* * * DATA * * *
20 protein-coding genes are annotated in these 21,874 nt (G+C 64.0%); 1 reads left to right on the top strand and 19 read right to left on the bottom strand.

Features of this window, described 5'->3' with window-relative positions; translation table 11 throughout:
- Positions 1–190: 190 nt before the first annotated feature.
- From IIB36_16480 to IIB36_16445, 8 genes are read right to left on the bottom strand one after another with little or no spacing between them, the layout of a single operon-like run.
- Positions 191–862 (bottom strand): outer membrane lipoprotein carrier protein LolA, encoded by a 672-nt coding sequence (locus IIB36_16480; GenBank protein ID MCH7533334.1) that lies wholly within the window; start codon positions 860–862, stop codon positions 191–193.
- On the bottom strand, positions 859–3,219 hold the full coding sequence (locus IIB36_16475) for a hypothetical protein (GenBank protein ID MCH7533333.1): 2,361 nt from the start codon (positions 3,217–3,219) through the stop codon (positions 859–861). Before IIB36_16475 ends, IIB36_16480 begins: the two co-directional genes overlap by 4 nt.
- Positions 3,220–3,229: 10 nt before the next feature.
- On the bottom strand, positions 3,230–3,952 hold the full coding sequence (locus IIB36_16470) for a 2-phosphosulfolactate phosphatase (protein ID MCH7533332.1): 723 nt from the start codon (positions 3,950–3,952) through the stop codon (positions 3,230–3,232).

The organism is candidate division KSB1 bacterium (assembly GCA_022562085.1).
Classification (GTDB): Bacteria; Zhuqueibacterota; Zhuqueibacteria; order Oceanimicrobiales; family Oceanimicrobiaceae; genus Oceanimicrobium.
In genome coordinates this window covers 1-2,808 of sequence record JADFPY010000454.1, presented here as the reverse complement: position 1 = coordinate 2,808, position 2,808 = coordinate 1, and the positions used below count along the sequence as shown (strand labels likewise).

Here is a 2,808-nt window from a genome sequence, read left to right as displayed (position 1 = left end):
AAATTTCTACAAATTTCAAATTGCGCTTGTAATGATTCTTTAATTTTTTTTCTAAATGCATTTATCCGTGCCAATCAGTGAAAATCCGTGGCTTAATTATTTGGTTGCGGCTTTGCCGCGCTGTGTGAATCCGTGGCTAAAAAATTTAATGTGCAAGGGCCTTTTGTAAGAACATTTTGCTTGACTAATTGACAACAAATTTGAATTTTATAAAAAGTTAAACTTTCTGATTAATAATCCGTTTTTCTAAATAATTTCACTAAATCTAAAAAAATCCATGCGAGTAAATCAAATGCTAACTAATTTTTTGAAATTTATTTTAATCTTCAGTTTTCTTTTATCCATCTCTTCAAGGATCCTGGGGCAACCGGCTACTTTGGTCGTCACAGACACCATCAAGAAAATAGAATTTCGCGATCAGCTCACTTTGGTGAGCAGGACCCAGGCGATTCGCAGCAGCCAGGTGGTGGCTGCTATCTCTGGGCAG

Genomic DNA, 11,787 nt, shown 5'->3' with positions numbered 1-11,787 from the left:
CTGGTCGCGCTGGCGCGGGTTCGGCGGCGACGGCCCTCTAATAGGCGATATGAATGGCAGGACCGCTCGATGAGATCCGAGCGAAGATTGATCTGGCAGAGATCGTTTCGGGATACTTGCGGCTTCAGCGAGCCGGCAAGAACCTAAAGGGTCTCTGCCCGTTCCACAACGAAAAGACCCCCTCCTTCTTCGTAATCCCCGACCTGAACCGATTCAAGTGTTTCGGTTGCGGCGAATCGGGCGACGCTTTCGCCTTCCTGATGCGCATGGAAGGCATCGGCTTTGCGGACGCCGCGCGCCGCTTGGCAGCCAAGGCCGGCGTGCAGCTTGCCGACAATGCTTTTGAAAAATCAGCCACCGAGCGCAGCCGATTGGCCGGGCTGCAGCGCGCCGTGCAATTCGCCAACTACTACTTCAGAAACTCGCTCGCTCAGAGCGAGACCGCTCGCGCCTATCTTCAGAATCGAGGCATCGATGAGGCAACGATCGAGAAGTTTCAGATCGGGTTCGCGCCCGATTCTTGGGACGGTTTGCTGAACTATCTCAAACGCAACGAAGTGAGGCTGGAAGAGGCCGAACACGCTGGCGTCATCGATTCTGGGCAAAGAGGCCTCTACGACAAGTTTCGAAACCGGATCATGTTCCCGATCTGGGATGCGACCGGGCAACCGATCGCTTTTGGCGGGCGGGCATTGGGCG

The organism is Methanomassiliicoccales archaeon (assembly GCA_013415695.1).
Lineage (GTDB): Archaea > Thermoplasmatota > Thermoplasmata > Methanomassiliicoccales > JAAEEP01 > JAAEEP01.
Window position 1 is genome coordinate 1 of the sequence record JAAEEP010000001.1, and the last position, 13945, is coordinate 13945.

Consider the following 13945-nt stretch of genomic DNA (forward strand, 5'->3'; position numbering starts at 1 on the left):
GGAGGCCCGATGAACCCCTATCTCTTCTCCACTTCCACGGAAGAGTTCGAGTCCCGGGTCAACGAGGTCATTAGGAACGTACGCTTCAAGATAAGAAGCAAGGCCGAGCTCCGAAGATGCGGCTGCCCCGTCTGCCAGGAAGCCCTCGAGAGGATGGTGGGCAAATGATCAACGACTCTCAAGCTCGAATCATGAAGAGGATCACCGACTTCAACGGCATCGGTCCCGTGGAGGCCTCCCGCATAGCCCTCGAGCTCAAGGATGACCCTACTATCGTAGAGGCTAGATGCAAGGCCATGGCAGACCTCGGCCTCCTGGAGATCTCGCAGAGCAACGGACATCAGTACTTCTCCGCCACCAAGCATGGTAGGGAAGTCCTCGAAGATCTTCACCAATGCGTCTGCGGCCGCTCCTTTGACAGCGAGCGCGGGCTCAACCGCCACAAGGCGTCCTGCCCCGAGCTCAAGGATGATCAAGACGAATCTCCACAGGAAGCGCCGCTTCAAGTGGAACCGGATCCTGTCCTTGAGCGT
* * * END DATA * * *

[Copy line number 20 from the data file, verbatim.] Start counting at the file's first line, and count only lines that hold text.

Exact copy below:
GGAGGCCCGATGAACCCCTATCTCTTCTCCACTTCCACGGAAGAGTTCGAGTCCCGGGTCAACGAGGTCATTAGGAACGTACGCTTCAAGATAAGAAGCAAGGCCGAGCTCCGAAGATGCGGCTGCCCCGTCTGCCAGGAAGCCCTCGAGAGGATGGTGGGCAAATGATCAACGACTCTCAAGCTCGAATCATGAAGAGGATCACCGACTTCAACGGCATCGGTCCCGTGGAGGCCTCCCGCATAGCCCTCGAGCTCAAGGATGACCCTACTATCGTAGAGGCTAGATGCAAGGCCATGGCAGACCTCGGCCTCCTGGAGATCTCGCAGAGCAACGGACATCAGTACTTCTCCGCCACCAAGCATGGTAGGGAAGTCCTCGAAGATCTTCACCAATGCGTCTGCGGCCGCTCCTTTGACAGCGAGCGCGGGCTCAACCGCCACAAGGCGTCCTGCCCCGAGCTCAAGGATGATCAAGACGAATCTCCACAGGAAGCGCCGCTTCAAGTGGAACCGGATCCTGTCCTTGAGCGT